Fantastic Negrito has endured hardship unthinkable to many of us, but thanks to his indomitable spirit and dogged determination, bounced back with physical and artistic vitality. The Oakland-based blues-rock artist looks at America today and recognises parallels between its suffering and his own. As such, he may be the ideal artist to explore ‘what comes next’ – which he vows to on Please Don’t Be Dead – and to outline measures for a brighter future. His new track The Duffler was premiered by Rolling Stone last week and his forthcoming LP arrives shortly after his U.K. tour, which places him on the Night & Day Café stage on 24th May. We feel privileged to have discussed the new record and heard Negrito’s heartfelt views on gun violence and artistic responsibility.
The cover of your forthcoming LP features the harrowing photo of you, coming around from a coma. Is it difficult for you to see that photo and was it equally a difficult decision to make it the LP cover, or did perhaps feel cathartic?
FN: ‘It wasn’t difficult to see the album cover, it was more cathartic. There’s going to be tragedy, we are going to make mistakes, we are going to fail. How can we heal from that? How do we move forward? It reminds me of the Bullshit Anthem (from the new album), which is like my mantra. Take that bullshit and turn it into good shit.’
‘When I looked at that picture, it really struck me. I was like ‘oh my God, this is the state of America.’ We seem like a country that just had a really bad accident. But hey, you know, we’re not dead. And we can come out of it. So I really looked at that picture as the state of our country right now. Very defining. Extremely polarized and injured. But I also see a lot of optimism in that photo. It’s a great reminder that things can be terrible and turn around, and maybe be better than before. But we will be forever changed by going through this.’
‘Automatic weapon in a twitchin’ hand’ is such an evocative line – we hear it in the video to your single Plastic Hamburgers. Can you tell us about the origins of that line and how you feel when you think about what it represents?
FN: ‘I realized that we’re living in a society and a culture that has such a severe gun problem. I look at the people that I’ve lost to gun violence, which include a 14 year old brother, a 16 year old cousin. The kid that I grew up with who was my best friend in junior high. We just have such a problem with gun violence and mental health, and I feel like as an artist I have a platform and it’s good to be lyrically provocative. To get people to think and get people to engage on a topic that is very important. And I’m a gun owner. I have nothing against guns per se. But we have a problem and I think it’s pretty obvious, and it’s amazing we can’t have a real conversation about it.’
You thanked listeners and viewers for the response to the single online this week. Having received support from NPR and other outlets, are you feeling the love approaching the release of the new record?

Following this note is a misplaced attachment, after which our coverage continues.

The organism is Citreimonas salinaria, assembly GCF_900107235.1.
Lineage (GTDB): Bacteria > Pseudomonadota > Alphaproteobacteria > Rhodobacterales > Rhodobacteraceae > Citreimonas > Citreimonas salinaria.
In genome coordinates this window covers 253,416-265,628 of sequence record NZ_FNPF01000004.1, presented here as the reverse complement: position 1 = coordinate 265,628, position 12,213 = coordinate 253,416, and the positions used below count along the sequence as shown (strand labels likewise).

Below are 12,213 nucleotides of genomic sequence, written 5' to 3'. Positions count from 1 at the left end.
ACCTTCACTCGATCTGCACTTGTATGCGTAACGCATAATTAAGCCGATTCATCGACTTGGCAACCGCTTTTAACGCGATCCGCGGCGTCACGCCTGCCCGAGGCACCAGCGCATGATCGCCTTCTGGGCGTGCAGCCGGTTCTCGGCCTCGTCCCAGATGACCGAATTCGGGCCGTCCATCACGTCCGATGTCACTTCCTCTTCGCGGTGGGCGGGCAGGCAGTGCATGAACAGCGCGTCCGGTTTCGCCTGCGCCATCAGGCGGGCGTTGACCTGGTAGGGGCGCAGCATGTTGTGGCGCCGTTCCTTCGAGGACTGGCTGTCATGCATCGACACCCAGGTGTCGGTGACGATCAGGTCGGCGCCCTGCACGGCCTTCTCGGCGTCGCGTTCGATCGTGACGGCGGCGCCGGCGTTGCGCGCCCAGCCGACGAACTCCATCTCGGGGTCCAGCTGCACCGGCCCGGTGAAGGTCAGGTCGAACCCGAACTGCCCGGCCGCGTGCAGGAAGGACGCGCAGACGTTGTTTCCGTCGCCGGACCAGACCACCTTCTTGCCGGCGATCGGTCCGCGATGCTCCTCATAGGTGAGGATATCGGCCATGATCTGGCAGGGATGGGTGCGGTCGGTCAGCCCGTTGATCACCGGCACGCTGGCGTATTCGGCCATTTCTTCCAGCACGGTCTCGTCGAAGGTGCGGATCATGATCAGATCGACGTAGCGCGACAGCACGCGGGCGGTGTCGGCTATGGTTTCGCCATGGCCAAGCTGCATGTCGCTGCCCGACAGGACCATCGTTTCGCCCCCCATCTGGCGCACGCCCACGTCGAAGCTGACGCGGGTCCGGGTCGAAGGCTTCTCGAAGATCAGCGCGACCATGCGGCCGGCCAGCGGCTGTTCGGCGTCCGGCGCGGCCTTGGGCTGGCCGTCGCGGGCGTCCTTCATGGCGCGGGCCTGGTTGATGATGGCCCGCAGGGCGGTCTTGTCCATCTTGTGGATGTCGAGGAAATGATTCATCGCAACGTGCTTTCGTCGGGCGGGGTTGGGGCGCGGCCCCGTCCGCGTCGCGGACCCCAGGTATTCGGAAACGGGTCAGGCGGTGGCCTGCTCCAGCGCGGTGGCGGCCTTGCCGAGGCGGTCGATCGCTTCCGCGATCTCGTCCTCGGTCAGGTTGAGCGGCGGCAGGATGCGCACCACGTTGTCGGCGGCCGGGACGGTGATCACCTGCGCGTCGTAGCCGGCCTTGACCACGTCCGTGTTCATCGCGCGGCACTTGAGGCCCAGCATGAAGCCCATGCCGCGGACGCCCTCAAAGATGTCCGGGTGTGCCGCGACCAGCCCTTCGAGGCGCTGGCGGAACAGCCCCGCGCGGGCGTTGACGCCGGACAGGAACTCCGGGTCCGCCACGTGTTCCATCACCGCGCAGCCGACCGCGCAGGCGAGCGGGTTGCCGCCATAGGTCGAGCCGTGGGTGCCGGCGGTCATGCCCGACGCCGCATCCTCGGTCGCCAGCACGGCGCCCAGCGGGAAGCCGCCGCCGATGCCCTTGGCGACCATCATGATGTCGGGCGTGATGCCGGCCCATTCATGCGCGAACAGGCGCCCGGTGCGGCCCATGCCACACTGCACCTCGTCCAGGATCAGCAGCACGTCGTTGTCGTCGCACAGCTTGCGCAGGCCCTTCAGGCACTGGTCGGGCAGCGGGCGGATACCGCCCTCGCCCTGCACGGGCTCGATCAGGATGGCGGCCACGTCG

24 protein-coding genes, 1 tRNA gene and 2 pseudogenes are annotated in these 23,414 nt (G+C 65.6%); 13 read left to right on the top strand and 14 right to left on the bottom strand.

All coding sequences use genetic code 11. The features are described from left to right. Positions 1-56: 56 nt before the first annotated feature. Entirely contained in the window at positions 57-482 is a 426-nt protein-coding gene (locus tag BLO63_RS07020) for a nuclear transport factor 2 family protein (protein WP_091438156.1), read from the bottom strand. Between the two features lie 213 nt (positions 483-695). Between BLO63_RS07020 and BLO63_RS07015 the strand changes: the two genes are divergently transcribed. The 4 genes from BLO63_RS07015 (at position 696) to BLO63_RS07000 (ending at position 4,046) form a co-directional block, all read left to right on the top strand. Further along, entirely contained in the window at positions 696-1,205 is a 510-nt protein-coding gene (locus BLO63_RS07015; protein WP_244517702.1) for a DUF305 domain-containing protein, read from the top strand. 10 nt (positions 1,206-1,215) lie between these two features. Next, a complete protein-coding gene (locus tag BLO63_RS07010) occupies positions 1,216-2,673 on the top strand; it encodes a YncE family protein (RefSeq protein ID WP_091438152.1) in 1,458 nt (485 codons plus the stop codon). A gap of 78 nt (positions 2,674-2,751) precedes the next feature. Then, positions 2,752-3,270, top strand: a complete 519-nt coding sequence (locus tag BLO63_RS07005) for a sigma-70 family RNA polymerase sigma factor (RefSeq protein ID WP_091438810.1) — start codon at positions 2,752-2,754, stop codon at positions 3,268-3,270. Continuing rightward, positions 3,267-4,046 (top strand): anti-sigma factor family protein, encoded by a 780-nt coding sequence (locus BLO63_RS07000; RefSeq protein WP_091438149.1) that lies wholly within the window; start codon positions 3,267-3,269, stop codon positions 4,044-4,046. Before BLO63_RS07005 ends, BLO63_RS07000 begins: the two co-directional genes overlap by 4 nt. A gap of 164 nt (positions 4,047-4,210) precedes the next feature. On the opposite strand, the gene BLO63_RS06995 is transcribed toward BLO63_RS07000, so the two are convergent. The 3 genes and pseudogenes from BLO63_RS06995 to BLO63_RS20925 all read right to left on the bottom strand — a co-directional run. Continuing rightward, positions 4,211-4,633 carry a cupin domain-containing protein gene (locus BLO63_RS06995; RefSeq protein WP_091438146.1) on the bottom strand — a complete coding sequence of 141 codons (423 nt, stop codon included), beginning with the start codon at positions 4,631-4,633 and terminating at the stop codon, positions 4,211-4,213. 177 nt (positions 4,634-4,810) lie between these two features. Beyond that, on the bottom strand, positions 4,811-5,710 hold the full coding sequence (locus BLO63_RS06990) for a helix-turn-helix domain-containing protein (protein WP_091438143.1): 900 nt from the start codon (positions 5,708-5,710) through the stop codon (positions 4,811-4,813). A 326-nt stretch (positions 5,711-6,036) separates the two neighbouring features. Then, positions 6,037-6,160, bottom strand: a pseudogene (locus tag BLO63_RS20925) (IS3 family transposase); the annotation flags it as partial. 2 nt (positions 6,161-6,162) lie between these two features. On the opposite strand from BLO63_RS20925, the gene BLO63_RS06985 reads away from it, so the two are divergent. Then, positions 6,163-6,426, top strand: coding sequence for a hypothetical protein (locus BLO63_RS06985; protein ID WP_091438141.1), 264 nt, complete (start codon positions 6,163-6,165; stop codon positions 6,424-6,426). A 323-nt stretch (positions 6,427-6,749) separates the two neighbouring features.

FN: ‘Yes I really do feel the support of NPR and fans all over the world. I always say the people are my record label.
I feel like I really made a bold record. I think people may have expected the Last Days of Oakland again – especially with its critical success – but yeah, that’s how I feel. Boom. I wanted to come heavier on this record and I wanted to really come out swinging. I feel like I needed to. There’s so much going on out there and artists, I think we need to be on the front line. I think we’re the last line of defense. And I’m feeling the love and support and I’m very happy because connecting with people is what music is all about. It’s the reason that I get up everyday and write and play music.’
You’ve been dipping into music of Brazilian origin as a listener – what have been your favourite recent discoveries from South America?
FN: ‘It’s not just South America, it’s all of Latin America. I’m actually working on some material with Gaby Moreno, who’s from Guatemala. She’s such an amazing artist, singer, vocalist. She blows me away. I also like the Tribalistas. There’s no end to the amazing music coming out of Latin America.’
Many of your fans in Britain may have never visited Oakland or the Bay area. For the benefit of those people, what is it like to live there and how does your music respond to the area?
FN: ‘The Bay Area is one of the most interesting places to live on the planet. I feel like it’s a microcosm of what America says it is. Diverse. Accessible. Open minded. Really steeped in culture and the arts. And a place that is welcome to all people from so many different parts of world. There’s such a high standard of artistry in the Bay Area. So many artists came before me and I feel those vibrations. You know Sly Stone, E-40, Green Day, Metallica to name a few. The Tonies. It’s just such an amazing place. I feel the vibrations in the Bay Area for sure. I wouldn’t live any other place in the world.’
What does the rest of 2018 hold for you – any exciting projects on the horizon, anything you’ve never attempted before?
FN: ‘Well, the rest of 2018 will really be about touring for me. I’m coming to see you! I think I’m touring from May to November. But I’ve been flirting with the idea of a blues-based mixed tape that I’ve started working on a little bit, and hope that I can get into some of that before 2018 ends.’